Bingo’s Uchi Lingo


Bingo’s Uchi Lingo

Those who religiously follow Malawi music will remember Ishmael Dapalapa. He has been band leader for several Mzuzu based bands before he made headlines when he stormed the inaugural E-wallet.

I happen to have known Ishmael Dapalapa Mhango long before his musical exploits and when he released an album which never faired encouragingly on the market, I encouraged him never to give up, considering how frustrating the local music market is and how it is good at killing talent right in its bud.

I saw so much talent in the lad. But he never took heed. He trekked down to South Africa and I felt disenchanted because in my heart I said here is another lost talent.

Meanwhile, there was his young brother Bright Mhango who was busy with school stuff and although occasionally he would follow his brother to do some musical performances. I thought he was just a casual artist.    

Now he got so serious with his talent that he adopted a showbiz name Bingolingo – Bi for Bright and ngo from the surname Mhango and Lingo for language.

He released his debut album ‘Issues’; a 12-track multi-genre album with tracks coming in different forms that include rhythm and blues, Afro, reggae, hip-hop and local beat where unlike many artists of other tribes other than Chewa, he infused his chiTumbuka mother tongue in his tracks, of course with chiChewa sprinkled here and there.

In earnest, I would say he never chanced what is known as ‘beginner’s luck’ because many must be wondering who Bingolingo is.

The inaugural album has tracks like Kaswenga, Stay, Heart Broken, Sibwene, Ndiwe Wane, Mama,  Napulika, Timakondana, Ndidziwe, Ndiwe Wekha, Never Let You Go and Sindingathe and you can tell the rich vein of talent but more so the lack of maturity in other tracks.

If you log on www.reverbnation.com/bingolingoMW you will listen to the album.

You could tell that here is a lad with a golden voice but could not manage to ostensibly utilise it to his musical advantage.

I am the best untrained ear in the business and still hoped the best was yet to come from the young Dapalapa.

Now considering that it was in 2011 that he realised this album, now he has managed to release five tracks Uchi, She is trapped, Make you my wife, Pavuta Pano and Wahneeitorah muwteeimah in the forthcoming album ‘Mwachaje Satafuna’.

With these singles, now he has made me to listen to the Bingo Language with some serious attention. The ‘Bingolingo’ has added wise and unique words in its vocabulary.

Buoyed up by the revs he has received on the internet and perhaps in the local media, he has become mature in his approach. I am still in a state of disbelief that this young chap I have looked down upon as he was being overshadowed by his big brother has finally swayed me.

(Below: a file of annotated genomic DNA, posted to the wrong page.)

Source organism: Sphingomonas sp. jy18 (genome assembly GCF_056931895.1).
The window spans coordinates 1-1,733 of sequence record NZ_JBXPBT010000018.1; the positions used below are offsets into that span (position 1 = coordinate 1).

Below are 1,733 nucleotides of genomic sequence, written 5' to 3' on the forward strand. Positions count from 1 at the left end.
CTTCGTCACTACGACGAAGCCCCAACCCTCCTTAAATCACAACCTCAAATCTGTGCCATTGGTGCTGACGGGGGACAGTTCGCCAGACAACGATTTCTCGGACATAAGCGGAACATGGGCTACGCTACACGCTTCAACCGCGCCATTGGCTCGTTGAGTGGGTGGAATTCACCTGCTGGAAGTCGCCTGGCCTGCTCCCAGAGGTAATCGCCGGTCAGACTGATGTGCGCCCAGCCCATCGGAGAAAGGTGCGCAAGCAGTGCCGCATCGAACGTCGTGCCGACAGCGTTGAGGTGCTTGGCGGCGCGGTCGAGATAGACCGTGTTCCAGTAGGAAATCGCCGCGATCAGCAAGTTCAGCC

If you have been exposed to lover’s rock reggae genre, Uchi is one such track that will only be betrayed by the chiChewa lyrics that has been used. Remove the chiChewa words you would think it’s a Jamaican reggae beat or in other words you would think it is the Frank Paul type. In this track, you are left salivating for more such like tracks.

I must make my confession to demonstrate how attractive the track is. Two weeks ago, I was unable to report for work because I was sick. I asked my sister to escort me to a health facility and she came to pick me in her car (I am justified to mention this). We exchanged pleasantries and in the background a radio was playing and I was not curious to establish which radio it was.

But then when the reggae beat started playing, it got me startled and while my sister kept on rattling on, unbeknownst to her that she had lost me completely to the music and I now paid 100 percent attention to catch the back announcement to ascertain who is behind it, having realised it was Malawian.

It was going: Uchi-uchi uchi uchi uchi; uchi m’patse nlawe. Uchi-uchi uchi uchi uchi; uchi ndiwe sugar-sugar. Uchi-uchi uchi uchi uchi; uchi ndiwe super-super.

And the ensuing rhyming verses left me in appreciation of how playful he has been with the lyrics and how tight the backing instrumentation is. It is a simplistic approach to a sophisticated production that sticks to mind and that make children ably mimic it endlessly.

The DJ even said, I think this will be another street anthem and I can’t agree more.

There is also a track Pavuta Pano and if you are a Dan Lufani fan you would think this is his latest track only to be flabbergasted by the use of chiTumbuka.

The singles have also a redone version of  Wanitola Mtima renamed as ‘Wahneeitorah muwteeimah’ where he mixed Wambali Mkandawire type of beat with R’n’B showing some incredible innovation.

But just to show how unsure he is with music even with such talent he works at Blue Financial Services as a quality assurance officer and still pursuing an accounting course. How painful!

Simply put, the Bingo language has really started making much sense. Please try to catch up with him; seriously you will not be disappointed.

Feedback:drummingpen@columnist.com

Phone: 0882233220

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